Comments

  1. This looks like a restaurant dish! I miss the sea cucumber. Too bad....can't find here. If there is at restaurant, would cause a big hole in the pocket :D

    ReplyDelete
  2. this dish is more or less a Must for cny, right? sea cucumber aka hoi sum.. meaning Happiness.. but nowadays this hoi sum is getting more and more expensive already..

    ReplyDelete
  3. OMG! We cook something similar during Chinese new year, you version looks so tempting! I'll have to double the quantity!

    ReplyDelete
  4. this dish looks and sounds perfect for cny!

    ReplyDelete
  5. I like sea cucumbers but many don't. Not sure why but they say duely it is a slug.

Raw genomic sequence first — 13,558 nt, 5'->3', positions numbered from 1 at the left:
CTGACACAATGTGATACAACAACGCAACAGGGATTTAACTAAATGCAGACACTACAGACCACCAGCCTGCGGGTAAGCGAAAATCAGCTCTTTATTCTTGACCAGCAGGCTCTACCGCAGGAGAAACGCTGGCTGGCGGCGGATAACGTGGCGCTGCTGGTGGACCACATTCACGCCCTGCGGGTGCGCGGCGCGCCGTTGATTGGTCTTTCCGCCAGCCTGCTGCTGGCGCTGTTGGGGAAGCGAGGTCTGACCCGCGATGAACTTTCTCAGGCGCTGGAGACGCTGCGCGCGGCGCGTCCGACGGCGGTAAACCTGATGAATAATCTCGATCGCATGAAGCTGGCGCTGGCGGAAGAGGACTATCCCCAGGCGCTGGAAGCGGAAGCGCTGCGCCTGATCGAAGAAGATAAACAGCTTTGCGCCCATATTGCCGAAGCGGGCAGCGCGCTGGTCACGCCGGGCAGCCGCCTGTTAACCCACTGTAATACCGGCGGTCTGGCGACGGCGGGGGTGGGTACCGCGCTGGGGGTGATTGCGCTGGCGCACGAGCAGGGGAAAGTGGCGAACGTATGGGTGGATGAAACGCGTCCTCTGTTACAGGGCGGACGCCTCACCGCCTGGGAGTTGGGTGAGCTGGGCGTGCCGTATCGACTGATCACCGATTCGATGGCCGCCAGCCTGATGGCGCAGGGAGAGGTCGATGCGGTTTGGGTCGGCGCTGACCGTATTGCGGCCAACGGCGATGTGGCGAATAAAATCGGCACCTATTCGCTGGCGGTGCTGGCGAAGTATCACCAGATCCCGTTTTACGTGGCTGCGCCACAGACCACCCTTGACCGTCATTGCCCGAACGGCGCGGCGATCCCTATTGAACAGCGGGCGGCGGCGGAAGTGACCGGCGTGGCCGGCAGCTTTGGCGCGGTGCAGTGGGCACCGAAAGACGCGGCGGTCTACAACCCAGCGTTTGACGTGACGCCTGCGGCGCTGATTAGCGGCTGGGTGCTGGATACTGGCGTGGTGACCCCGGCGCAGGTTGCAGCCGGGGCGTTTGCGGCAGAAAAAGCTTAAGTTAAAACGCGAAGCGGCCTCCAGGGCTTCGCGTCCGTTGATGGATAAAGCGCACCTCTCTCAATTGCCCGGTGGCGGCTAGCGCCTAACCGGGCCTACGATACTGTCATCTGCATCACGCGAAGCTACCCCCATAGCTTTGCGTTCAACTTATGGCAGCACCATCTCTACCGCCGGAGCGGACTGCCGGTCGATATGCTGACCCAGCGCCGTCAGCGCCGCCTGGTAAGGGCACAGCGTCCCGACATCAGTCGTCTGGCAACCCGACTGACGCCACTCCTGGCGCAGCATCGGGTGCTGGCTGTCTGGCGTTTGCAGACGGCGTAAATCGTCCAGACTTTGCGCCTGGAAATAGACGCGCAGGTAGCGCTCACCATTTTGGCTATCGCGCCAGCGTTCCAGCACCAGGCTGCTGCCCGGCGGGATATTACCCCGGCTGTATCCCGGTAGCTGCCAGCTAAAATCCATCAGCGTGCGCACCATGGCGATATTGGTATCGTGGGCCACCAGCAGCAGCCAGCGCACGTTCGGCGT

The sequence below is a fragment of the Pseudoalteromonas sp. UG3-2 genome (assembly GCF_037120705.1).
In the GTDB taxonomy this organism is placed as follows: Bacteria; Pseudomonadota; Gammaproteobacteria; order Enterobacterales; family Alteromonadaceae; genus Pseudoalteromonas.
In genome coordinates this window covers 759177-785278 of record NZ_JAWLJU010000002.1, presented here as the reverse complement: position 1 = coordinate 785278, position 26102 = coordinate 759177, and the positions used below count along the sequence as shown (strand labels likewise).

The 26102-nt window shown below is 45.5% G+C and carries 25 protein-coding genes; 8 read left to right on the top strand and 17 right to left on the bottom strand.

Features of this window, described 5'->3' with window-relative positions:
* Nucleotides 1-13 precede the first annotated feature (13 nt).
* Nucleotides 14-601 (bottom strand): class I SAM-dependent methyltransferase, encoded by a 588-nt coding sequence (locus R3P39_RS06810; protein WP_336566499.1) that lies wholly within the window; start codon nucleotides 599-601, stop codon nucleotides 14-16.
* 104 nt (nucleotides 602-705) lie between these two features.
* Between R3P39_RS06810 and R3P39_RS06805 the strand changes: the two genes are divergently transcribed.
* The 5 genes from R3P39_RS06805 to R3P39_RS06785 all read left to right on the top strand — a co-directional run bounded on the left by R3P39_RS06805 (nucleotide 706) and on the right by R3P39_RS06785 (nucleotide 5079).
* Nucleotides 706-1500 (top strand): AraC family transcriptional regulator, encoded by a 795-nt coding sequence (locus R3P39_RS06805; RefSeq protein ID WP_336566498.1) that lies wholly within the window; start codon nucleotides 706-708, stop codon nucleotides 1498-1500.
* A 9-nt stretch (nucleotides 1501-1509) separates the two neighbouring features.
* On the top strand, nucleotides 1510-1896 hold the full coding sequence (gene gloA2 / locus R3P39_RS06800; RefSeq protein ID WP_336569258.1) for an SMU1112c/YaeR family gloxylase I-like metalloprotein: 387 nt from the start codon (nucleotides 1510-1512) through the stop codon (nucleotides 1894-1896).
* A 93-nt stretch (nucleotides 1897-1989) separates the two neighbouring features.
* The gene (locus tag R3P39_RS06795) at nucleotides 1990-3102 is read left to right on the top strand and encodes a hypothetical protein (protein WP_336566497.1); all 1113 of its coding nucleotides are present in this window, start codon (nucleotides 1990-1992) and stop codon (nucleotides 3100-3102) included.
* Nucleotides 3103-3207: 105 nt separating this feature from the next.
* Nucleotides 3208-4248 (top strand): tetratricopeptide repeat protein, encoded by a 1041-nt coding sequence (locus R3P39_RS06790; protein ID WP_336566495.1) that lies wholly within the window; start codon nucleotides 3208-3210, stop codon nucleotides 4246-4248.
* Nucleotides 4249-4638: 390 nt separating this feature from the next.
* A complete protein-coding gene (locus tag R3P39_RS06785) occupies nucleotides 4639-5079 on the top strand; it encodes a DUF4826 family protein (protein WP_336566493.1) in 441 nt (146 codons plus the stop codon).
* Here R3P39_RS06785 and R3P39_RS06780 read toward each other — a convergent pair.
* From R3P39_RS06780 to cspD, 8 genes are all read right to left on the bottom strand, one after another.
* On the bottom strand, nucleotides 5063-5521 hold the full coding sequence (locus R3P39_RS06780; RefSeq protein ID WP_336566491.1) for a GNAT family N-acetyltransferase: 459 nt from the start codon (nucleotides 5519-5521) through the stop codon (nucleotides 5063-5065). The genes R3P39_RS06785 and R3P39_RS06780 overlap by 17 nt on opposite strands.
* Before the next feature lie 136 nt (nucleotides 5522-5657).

ReplyDelete
  6. Mary, it's a restaurant dish, but more economical to DIY. During CNY most restaurants will recommend this dish, auspicious, but also very pricey!

    renaclaire. Yes this is very expensive. Better get the dried ones and rehydrate them rather than get the ready to cook ones from the market. Sometimes they'll just disintegrate and you get nothing to eat!

    3 hungry tummies
    Normally, I'll cook this a few days earlier, and freeze it.

    tracieMoo
    Yes, all the good homonyms, 'hoi sum'/happy, 'pork knuckles'/G sau which means 'wang choy jau sau', all good luck will come your way!

    penny
    Yes, I agree, some ppl call it a vacuum cleaner! But it's good for rejuvenating cartilage.

    ReplyDelete